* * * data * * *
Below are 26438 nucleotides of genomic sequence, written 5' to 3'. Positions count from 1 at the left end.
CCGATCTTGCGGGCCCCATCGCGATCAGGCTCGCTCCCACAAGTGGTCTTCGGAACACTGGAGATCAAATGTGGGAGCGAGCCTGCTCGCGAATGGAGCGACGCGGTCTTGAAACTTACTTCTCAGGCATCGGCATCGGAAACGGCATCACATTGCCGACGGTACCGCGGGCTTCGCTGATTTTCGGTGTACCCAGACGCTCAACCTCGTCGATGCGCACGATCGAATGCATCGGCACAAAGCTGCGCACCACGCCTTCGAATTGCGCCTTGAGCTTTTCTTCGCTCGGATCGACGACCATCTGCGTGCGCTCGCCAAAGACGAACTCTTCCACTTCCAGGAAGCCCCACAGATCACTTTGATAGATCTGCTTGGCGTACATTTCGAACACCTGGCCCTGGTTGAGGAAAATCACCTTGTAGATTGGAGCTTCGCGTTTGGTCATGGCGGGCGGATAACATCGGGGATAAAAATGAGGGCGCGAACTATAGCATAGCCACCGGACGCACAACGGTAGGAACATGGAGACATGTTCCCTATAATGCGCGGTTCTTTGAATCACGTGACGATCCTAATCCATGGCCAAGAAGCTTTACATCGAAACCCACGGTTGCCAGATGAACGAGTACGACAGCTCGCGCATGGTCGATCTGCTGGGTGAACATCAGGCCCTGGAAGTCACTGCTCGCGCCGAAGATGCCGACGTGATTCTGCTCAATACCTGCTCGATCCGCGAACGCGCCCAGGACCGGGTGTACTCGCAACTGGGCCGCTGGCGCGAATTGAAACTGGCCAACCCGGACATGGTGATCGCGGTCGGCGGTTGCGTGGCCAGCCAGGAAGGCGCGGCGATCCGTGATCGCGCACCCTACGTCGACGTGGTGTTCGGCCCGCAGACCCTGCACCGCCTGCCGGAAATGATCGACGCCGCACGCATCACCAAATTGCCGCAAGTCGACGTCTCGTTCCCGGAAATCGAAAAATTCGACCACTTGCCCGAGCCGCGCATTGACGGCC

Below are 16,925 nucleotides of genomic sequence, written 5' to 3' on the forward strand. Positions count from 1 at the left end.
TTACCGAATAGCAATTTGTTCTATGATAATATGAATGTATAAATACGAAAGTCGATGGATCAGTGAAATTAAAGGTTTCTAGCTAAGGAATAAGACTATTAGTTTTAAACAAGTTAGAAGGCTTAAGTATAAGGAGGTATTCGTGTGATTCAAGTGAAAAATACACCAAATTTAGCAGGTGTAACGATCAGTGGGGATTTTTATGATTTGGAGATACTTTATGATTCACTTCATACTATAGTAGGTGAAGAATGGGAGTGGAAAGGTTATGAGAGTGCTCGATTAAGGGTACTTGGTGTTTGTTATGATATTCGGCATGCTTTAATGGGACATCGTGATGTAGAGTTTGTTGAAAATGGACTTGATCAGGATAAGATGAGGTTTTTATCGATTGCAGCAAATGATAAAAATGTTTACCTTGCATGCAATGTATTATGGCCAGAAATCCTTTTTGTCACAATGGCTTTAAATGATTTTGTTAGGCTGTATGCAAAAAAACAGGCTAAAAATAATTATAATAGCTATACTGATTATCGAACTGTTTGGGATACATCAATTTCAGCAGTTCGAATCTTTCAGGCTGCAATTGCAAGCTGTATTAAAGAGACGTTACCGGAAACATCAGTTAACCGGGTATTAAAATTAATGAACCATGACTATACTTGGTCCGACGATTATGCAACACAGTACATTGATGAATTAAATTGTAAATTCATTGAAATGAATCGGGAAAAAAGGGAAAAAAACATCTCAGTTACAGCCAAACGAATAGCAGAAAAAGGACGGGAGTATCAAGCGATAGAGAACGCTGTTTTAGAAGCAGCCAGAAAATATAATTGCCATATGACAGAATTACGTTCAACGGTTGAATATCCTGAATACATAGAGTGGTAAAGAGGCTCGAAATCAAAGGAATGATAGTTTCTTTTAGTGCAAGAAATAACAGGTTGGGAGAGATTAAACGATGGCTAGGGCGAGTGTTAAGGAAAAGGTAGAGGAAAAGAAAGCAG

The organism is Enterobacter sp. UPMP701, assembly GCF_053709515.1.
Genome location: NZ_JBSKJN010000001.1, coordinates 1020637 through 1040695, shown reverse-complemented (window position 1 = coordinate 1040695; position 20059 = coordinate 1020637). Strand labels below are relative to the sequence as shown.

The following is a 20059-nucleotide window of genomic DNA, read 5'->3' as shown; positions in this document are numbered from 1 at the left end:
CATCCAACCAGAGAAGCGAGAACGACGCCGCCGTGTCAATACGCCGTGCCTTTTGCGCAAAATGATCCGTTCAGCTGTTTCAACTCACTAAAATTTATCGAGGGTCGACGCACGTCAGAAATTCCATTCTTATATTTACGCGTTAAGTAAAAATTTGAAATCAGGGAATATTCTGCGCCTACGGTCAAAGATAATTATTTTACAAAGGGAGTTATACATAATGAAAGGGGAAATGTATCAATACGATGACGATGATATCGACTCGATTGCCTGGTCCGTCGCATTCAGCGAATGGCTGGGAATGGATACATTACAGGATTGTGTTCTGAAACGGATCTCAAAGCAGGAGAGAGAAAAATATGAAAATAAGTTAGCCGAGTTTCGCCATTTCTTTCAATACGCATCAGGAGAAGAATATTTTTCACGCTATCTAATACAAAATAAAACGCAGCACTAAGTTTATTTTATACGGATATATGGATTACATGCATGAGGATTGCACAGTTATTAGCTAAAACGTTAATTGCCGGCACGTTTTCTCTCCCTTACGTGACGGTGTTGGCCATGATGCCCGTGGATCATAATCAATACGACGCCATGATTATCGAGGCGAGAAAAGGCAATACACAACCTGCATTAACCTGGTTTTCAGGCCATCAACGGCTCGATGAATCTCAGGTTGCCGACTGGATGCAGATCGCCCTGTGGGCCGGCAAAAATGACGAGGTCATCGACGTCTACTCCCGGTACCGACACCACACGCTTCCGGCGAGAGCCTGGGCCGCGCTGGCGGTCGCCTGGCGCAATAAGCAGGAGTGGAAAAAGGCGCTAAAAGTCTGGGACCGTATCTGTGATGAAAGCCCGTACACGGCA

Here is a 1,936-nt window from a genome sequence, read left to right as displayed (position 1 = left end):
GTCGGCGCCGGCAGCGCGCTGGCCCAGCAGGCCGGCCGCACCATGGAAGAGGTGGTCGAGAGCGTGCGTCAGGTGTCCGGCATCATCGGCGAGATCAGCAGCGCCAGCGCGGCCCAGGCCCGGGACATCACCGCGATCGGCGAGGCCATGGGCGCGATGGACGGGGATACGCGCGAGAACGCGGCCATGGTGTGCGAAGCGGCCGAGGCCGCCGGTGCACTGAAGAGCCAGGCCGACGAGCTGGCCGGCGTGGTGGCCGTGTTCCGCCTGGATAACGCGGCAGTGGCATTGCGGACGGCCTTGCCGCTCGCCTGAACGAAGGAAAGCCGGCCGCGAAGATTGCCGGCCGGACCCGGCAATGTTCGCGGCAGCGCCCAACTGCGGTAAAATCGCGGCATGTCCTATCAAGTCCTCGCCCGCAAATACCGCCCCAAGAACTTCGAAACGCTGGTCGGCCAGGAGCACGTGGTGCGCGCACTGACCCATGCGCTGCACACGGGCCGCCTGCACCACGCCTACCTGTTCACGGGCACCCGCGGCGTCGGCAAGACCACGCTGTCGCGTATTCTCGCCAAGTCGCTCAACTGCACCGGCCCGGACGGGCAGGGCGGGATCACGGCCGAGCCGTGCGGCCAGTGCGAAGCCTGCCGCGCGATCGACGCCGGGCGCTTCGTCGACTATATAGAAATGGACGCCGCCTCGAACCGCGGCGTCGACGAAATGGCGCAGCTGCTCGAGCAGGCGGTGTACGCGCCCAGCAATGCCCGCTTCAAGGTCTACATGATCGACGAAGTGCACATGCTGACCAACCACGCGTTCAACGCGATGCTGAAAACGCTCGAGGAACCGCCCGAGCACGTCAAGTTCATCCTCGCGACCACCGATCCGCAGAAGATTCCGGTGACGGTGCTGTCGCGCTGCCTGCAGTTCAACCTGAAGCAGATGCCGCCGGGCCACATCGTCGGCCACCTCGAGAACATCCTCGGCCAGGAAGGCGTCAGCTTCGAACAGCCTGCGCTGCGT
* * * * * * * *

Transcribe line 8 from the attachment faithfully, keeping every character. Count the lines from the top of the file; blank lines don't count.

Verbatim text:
CATCCAACCAGAGAAGCGAGAACGACGCCGCCGTGTCAATACGCCGTGCCTTTTGCGCAAAATGATCCGTTCAGCTGTTTCAACTCACTAAAATTTATCGAGGGTCGACGCACGTCAGAAATTCCATTCTTATATTTACGCGTTAAGTAAAAATTTGAAATCAGGGAATATTCTGCGCCTACGGTCAAAGATAATTATTTTACAAAGGGAGTTATACATAATGAAAGGGGAAATGTATCAATACGATGACGATGATATCGACTCGATTGCCTGGTCCGTCGCATTCAGCGAATGGCTGGGAATGGATACATTACAGGATTGTGTTCTGAAACGGATCTCAAAGCAGGAGAGAGAAAAATATGAAAATAAGTTAGCCGAGTTTCGCCATTTCTTTCAATACGCATCAGGAGAAGAATATTTTTCACGCTATCTAATACAAAATAAAACGCAGCACTAAGTTTATTTTATACGGATATATGGATTACATGCATGAGGATTGCACAGTTATTAGCTAAAACGTTAATTGCCGGCACGTTTTCTCTCCCTTACGTGACGGTGTTGGCCATGATGCCCGTGGATCATAATCAATACGACGCCATGATTATCGAGGCGAGAAAAGGCAATACACAACCTGCATTAACCTGGTTTTCAGGCCATCAACGGCTCGATGAATCTCAGGTTGCCGACTGGATGCAGATCGCCCTGTGGGCCGGCAAAAATGACGAGGTCATCGACGTCTACTCCCGGTACCGACACCACACGCTTCCGGCGAGAGCCTGGGCCGCGCTGGCGGTCGCCTGGCGCAATAAGCAGGAGTGGAAAAAGGCGCTAAAAGTCTGGGACCGTATCTGTGATGAAAGCCCGTACACGGCA